Jaguar to Dominate Atari's Direction (Aug.20,1993)

From: Atari SIG (xx004@cleveland.Freenet.Edu)
Date: 02/19/94-09:02:15 PM Z

From: xx004@cleveland.Freenet.Edu (Atari SIG)
Subject: Jaguar to Dominate Atari's Direction (Aug.20,1993)
Date: Sat Feb 19 21:02:15 1994

                            SILICON TIMES REPORT
 August 20, 1993                                                  No. 9.34

 - Sunnyvale, CA                JAGUAR TO DOMINATE ATARI'S DIRECTION

    For ten years Atari Corp., the company that originated video games, has
 been hunting for a hit product.  Atari's computer offerings are hardly
 known and its hand-held Lynx game machine is selling slowly if at all.

 Hopefully this fall, when Atari launches the Jaguar, a new high powered
 3-D game system it hopes will assist them to achieve total domination of
 Nintendo and Sega and all other video game systems now being developed.
 "Sega, Nintendo. They are the competition we're going after," said Atari
 president Sam Tramiel.

      "We've never believed in launching incrementally better designs. You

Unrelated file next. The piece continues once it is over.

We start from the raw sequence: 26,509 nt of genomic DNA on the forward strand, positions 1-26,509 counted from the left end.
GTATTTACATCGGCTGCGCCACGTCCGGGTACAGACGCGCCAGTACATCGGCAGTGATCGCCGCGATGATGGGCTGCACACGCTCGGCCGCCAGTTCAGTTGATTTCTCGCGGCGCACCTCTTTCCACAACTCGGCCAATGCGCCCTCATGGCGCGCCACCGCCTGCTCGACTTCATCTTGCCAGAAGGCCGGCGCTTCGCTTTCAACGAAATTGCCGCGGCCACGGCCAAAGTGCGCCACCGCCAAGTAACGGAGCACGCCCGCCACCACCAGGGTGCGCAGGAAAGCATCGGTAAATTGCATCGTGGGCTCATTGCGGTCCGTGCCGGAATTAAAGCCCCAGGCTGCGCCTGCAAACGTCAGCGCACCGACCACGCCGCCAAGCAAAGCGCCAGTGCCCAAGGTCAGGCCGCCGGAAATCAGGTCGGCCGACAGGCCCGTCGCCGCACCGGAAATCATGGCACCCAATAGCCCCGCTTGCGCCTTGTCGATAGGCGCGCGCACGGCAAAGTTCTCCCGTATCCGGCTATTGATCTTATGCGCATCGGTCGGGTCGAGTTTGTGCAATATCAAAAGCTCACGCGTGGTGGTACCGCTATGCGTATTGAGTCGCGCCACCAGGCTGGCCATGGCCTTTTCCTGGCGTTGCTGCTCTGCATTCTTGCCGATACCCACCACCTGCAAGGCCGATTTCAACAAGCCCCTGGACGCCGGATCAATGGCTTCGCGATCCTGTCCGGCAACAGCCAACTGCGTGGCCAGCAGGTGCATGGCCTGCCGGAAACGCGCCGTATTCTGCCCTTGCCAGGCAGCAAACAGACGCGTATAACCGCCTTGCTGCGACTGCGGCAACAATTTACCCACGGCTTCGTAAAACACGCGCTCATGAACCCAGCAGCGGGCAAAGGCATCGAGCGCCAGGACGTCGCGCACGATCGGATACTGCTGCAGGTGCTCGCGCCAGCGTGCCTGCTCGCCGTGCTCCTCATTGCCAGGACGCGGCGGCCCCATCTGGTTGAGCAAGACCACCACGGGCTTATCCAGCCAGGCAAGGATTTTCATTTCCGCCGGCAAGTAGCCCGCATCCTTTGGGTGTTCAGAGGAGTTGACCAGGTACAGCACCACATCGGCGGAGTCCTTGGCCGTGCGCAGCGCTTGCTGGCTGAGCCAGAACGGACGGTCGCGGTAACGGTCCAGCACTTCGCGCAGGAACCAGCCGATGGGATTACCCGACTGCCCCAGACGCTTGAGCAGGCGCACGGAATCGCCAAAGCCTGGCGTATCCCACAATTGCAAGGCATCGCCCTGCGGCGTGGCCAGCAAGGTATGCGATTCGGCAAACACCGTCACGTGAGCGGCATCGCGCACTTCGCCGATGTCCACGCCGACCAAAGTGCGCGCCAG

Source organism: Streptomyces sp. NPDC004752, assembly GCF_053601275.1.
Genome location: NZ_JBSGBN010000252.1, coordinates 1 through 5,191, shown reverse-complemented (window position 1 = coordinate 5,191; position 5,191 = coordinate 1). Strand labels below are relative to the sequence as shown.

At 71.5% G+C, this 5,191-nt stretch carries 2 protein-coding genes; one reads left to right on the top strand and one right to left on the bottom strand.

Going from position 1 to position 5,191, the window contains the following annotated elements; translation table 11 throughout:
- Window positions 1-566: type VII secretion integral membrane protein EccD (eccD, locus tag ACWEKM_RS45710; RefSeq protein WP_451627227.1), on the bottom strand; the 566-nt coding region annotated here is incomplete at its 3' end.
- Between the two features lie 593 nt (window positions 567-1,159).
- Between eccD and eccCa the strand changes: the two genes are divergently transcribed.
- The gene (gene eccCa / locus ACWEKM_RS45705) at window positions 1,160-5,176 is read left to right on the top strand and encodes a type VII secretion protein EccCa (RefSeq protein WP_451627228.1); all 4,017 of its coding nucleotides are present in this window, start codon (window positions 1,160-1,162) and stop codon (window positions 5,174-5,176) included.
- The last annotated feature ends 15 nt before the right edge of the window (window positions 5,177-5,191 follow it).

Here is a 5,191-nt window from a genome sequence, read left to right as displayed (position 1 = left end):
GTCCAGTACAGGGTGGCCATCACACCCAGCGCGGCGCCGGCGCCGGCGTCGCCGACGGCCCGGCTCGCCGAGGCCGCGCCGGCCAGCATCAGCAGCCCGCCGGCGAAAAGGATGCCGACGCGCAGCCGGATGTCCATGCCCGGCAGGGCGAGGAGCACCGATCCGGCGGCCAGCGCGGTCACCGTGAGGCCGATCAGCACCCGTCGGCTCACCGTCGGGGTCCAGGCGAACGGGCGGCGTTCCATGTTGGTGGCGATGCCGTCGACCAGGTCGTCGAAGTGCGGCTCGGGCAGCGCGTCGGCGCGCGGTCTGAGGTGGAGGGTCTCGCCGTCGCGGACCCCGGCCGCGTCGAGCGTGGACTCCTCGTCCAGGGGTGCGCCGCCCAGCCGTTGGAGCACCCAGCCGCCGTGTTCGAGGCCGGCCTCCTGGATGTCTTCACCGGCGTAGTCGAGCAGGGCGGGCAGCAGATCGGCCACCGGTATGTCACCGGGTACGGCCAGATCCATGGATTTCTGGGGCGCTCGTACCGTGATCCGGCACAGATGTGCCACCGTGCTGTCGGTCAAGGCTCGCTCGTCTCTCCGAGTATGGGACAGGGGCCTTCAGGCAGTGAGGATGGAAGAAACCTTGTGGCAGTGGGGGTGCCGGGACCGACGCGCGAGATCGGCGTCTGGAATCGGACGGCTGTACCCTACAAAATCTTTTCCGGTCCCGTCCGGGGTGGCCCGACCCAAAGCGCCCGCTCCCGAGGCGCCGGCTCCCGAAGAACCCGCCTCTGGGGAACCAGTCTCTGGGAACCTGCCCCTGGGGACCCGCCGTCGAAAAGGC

really have to make quantum leaps in performance,"  said Richard Miller,
 Atari vice president for technology, as the company showed off the Jaguar
 for the first time.

      The Jaguar, controlled by buttons on a pad, connects to a tv set and
 runs games in 3-D (simulated). The device will (sometime in the future)
 play audio CDs and Kodak's photo CDs.  Initially, it will be intro'ed in
 New York and San Francisco for Christmas 1993, and nationwide, hopefully,
 in January.

      Atari's Jaguar is targeting the mass consumer market & will sell for
 $200, an optional compact disc player will cost an additional $200.  An
 IBM Corp. factory in Charlotte, N.C., will build the machine, but IBM is
 not at all involved in the marketing of the Jaguar.

      The Jaguar runs on 64-bit processors that are considerably faster and
 more powerful than the 16-bit systems sold by Sega Corp. and Nintendo Inc.
 The Jaguar is twice as powerful as a number of 32-bit systems due later
 this year.  "These two chips took about three years to develop. They are a
 major breakthrough in technology," Miller said.

      "We plan to market and advertise Jaguar very, very heavily.  We
 realize that's been our weakness in the past,"  Sam Tramiel said. Atari
 will spend $3 million on marketing in this year's fourth quarter and $45
 million in 1994.  Atari made it known they have about $40 million cash on
 hand to launch Jaguar.  Atari is also considering going to the public for
 additional financing in 1994.

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